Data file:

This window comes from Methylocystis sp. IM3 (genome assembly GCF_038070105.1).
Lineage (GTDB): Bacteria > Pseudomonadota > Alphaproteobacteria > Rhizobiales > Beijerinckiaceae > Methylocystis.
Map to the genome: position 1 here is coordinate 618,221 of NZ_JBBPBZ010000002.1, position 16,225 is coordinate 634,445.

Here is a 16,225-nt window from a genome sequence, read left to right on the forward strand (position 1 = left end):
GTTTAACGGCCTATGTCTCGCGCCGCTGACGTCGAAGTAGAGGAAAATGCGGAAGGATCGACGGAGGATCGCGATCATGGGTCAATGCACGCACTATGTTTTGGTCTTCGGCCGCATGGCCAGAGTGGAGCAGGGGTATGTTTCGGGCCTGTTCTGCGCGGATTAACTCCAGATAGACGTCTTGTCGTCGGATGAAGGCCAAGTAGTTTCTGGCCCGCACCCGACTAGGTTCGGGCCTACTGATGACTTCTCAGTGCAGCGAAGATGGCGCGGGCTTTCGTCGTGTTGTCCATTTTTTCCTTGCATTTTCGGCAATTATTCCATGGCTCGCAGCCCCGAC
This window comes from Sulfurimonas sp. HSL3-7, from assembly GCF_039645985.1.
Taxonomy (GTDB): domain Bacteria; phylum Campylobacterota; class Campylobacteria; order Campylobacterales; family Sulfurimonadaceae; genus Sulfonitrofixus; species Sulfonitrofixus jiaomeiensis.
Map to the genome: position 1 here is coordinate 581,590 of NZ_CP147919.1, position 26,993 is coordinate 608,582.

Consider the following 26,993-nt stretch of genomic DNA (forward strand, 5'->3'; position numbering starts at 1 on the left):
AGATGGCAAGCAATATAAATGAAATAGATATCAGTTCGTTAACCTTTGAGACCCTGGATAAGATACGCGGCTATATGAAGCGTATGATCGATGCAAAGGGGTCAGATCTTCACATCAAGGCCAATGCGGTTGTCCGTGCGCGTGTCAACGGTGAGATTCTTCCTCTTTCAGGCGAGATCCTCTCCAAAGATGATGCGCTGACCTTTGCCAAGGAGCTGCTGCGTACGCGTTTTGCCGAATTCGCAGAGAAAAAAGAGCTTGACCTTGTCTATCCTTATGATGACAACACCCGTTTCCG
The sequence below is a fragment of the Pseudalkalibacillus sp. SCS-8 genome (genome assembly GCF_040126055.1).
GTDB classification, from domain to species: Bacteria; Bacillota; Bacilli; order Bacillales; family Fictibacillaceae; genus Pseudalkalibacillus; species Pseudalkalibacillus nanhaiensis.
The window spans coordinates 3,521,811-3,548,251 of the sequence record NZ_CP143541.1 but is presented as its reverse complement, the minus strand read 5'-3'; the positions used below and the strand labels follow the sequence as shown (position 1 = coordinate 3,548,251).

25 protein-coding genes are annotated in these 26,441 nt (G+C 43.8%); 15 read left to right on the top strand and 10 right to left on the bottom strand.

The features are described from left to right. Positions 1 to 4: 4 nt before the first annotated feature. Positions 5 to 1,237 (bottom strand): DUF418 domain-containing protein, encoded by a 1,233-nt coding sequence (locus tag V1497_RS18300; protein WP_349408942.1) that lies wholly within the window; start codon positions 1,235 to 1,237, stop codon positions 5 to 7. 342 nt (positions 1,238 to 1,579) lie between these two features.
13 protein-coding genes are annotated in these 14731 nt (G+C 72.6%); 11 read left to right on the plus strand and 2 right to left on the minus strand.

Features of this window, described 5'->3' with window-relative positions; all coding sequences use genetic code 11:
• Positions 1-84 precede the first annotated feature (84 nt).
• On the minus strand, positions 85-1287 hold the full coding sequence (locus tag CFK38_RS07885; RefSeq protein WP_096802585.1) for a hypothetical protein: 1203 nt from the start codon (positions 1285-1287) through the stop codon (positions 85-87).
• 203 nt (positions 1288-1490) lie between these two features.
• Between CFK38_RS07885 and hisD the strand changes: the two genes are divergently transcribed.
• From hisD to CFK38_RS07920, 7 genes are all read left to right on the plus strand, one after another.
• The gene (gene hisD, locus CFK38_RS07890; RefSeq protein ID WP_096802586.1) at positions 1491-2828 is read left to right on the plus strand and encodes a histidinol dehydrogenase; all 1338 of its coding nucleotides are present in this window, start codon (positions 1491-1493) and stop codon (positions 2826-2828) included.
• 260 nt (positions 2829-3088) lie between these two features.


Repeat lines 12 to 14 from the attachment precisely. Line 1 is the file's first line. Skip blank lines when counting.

GTDB classification, from domain to species: Bacteria; Bacillota; Bacilli; order Bacillales; family Fictibacillaceae; genus Pseudalkalibacillus; species Pseudalkalibacillus nanhaiensis.
The window spans coordinates 3,521,811-3,548,251 of the sequence record NZ_CP143541.1 but is presented as its reverse complement, the minus strand read 5'-3'; the positions used below and the strand labels follow the sequence as shown (position 1 = coordinate 3,548,251).

25 protein-coding genes are annotated in these 26,441 nt (G+C 43.8%); 15 read left to right on the top strand and 10 right to left on the bottom strand.